Students learn just as much in a course that’s taught partly online as they would in a traditional classroom, but such courses won’t reach their potential until they are both easier for faculty members to customize and more fun for students, according to a new report. One of the authors is a former Princeton President and head of the Mellon Foundation.
The National Research Council released a report that indicates just how hard it is to measure institutional quality. The panel’s recommendations start with the notion that the productivity of higher education should be regarded as ratio of outputs to inputs, but their imprecision is a sign that colleges compile insufficient measures of the quantity and quality of their work. Source:ECS
Pitched unsteadily if shrewdly between honest self-reflection and squirmy narcissistic indulgence, the low-budget indie “Tiny Furniture” is one of the bigger itsy-bitsy movies to hit this year. It was written and directed by the newcomer Lena Dunham, who also plays the leading role of Aura, a recent college graduate who returns to her family’s TriBeCa loft and promptly tries to crawl back in the womb. What makes this womb without apparent view especially notable is that Ms. Dunham’s own mother, the artist Laurie Simmons, plays Aura’s mother, while her real sister, Grace, plays Aura’s on-screen sibling. The story unfolds leisurely, almost listlessly. Aura, carrying a pet white hamster that registers as a token of her vulnerability, slips into her postgraduate routine. She reunites with a childhood friend, Charlotte (Jemima Kirke, funny and appalling), goes to a party, gets a job as a restaurant hostess and flirts with two men, Jed (Alex Karpovsky) and Keith (David Call), whose indifference to her she stubbornly and excruciatingly refuses to acknowledge. She wanders about the loft, padding around in her pajamas like a toddler and standing (in awe or confusion) before the gleaming white cabinets and wall of books that look like the monument to success they are. Nothing happens, and then something does. As you watch Aura meander, you might start wondering when the “real” story will kick in. You’ll have to keep waiting. Part performance piece, part thought experiment, “Tiny Furniture” only looks like a straightforward coming-of-age narrative. — Manohla Dargis
- Beyond Need and Merit: Strengthening State Grant Programs (Brookings Institution)
- The Credential Differential: The Public Return to Increasing Postsecondary Credential Attainment (CLASP)
- Reclaiming the American Dream: A Report from the 21st-Century Commission on the Future of Community Colleges (AACC)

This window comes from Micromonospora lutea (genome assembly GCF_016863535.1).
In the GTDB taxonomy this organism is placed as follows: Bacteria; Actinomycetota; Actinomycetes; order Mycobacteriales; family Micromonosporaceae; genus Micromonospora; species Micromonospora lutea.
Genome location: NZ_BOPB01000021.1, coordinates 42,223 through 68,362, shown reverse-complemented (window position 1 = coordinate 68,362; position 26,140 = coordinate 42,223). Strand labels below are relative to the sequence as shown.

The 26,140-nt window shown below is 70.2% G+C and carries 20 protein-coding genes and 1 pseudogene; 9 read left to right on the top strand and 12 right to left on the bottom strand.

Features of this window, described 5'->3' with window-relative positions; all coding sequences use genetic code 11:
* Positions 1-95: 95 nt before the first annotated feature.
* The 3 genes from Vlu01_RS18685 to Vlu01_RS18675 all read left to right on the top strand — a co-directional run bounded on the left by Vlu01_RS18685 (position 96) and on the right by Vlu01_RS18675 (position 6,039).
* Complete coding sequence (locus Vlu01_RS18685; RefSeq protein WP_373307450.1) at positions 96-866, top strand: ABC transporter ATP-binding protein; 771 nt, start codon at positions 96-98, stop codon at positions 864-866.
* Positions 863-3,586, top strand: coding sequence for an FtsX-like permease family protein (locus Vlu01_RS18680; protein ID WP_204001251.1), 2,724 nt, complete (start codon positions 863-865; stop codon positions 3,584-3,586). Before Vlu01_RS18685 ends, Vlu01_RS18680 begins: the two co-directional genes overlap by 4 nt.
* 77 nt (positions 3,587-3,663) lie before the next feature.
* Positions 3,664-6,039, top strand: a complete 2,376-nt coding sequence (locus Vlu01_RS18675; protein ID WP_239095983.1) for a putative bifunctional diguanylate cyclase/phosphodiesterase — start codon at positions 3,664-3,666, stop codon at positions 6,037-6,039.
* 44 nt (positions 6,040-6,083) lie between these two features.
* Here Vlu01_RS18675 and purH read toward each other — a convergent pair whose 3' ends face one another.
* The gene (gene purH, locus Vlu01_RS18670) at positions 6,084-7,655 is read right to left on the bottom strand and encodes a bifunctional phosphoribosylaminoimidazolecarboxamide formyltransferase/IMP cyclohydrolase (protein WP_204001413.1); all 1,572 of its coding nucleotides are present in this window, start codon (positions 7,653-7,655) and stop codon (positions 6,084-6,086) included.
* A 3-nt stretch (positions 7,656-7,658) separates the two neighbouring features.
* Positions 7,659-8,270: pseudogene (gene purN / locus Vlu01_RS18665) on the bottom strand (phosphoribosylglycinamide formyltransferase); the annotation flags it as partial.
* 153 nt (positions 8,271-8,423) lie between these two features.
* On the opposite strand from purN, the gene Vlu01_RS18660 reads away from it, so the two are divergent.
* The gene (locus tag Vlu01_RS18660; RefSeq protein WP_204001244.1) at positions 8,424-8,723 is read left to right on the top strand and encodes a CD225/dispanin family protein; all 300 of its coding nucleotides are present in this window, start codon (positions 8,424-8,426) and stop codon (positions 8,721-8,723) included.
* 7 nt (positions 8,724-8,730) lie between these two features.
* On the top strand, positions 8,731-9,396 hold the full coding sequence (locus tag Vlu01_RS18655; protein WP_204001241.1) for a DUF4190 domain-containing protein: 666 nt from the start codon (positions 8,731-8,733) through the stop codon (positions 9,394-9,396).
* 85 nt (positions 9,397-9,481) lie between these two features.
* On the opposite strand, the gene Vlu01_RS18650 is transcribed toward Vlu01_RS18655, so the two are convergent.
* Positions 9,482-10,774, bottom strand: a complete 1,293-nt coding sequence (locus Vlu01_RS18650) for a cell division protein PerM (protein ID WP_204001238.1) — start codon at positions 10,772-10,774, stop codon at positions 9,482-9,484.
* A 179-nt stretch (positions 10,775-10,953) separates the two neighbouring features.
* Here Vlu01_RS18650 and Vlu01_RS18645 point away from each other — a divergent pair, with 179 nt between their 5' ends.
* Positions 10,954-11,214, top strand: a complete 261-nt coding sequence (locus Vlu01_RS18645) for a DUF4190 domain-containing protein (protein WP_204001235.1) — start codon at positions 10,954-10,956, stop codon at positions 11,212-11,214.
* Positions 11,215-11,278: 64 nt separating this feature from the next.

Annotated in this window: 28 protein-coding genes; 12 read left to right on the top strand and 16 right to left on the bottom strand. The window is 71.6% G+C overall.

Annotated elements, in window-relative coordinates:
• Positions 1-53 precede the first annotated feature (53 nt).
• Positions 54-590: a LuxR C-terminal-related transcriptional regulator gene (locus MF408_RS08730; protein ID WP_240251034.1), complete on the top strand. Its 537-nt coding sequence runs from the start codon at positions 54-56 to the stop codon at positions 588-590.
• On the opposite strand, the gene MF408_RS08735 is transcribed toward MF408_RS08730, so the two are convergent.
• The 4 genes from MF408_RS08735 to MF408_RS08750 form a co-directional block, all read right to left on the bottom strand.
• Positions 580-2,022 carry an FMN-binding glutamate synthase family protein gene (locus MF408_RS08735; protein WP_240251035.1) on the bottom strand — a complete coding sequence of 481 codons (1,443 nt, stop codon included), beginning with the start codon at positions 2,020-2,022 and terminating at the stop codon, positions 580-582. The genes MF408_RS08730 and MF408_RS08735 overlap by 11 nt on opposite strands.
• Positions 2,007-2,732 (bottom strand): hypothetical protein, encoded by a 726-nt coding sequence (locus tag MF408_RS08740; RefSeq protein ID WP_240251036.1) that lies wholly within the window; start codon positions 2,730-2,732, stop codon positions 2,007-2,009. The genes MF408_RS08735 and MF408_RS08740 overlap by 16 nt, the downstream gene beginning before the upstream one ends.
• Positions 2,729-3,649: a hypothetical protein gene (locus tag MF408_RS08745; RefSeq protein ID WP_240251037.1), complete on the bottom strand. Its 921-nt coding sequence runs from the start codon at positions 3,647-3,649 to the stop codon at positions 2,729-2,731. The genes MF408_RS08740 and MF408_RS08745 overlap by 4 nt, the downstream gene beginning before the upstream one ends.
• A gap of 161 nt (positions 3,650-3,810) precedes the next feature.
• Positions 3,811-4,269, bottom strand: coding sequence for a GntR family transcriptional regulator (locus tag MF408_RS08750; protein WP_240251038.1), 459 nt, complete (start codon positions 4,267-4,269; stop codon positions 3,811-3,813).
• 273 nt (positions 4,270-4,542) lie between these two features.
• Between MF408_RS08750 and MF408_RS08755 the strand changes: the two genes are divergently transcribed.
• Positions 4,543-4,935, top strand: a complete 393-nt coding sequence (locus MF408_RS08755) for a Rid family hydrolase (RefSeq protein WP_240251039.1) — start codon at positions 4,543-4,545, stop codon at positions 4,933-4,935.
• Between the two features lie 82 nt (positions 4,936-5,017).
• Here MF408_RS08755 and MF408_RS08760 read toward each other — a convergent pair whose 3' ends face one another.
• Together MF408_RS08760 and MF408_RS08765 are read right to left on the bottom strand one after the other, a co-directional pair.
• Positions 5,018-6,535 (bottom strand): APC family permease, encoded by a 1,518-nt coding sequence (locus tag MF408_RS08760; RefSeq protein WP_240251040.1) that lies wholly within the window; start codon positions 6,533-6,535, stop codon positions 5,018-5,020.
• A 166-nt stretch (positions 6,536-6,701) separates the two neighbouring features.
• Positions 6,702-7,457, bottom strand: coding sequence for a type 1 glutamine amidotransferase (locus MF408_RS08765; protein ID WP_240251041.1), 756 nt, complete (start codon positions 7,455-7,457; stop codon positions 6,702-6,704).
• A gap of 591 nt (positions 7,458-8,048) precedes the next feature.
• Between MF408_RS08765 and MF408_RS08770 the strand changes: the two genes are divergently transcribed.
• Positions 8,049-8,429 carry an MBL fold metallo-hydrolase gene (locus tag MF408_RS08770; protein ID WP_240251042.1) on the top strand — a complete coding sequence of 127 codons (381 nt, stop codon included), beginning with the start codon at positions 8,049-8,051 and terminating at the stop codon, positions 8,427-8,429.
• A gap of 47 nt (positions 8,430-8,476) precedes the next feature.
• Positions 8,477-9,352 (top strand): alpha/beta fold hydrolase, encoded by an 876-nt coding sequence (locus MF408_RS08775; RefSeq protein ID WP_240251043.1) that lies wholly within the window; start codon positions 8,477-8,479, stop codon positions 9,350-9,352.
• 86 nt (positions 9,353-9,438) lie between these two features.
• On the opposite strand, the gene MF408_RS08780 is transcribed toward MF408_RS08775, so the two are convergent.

- Replenishing Opportunity In America: The 2012 Midterm Report of Public Higher Education Systems in the Access to Success Initiative (Education Trust)
Source : ECS
Colleges: Making the Grade?
by Karen Gift & Thomas Gift
Despite frequent complaints that U.S. News has poisoned the college admissions process, schools have done precious little to combat the rankings infatuation. If higher education is serious about reversing the negative consequences-and perverse incentives-that stem from the one-number-fits-all U.S. News craze, it needs to devise a viable alternative. The best solution is to track student performance-from the first hour students walk in the door to years after they earn a diploma-and then make this information readily accessible. This would allow for meaningful comparisons of schools on metrics that matter most to prospective freshman and their families.
Source- TC Record
PAYING FOR COLLEGE: MORE TOUGH DECISIONS
Middle age is prime time for saving money. From your late 40s through early 60s, you’re supposed to squirrel away cash to cope with health care costs in your old age. But for millions of Americans, middle age also is the time when children are seeking help with higher-education bills, and elderly parents may be needing assistance with daily care. Scott and Kelley Hawkins, both 46, are in that middle position. As they brace for paying rising college expenses for two daughters in school at once, they know they will have many tough financial decisions to make. “A lot of extra stuff we used to have money for, we don’t have the money for” now that the hefty-tuition years are looming, Scott Hawkins said. The article is from NPR’s Family Matters series.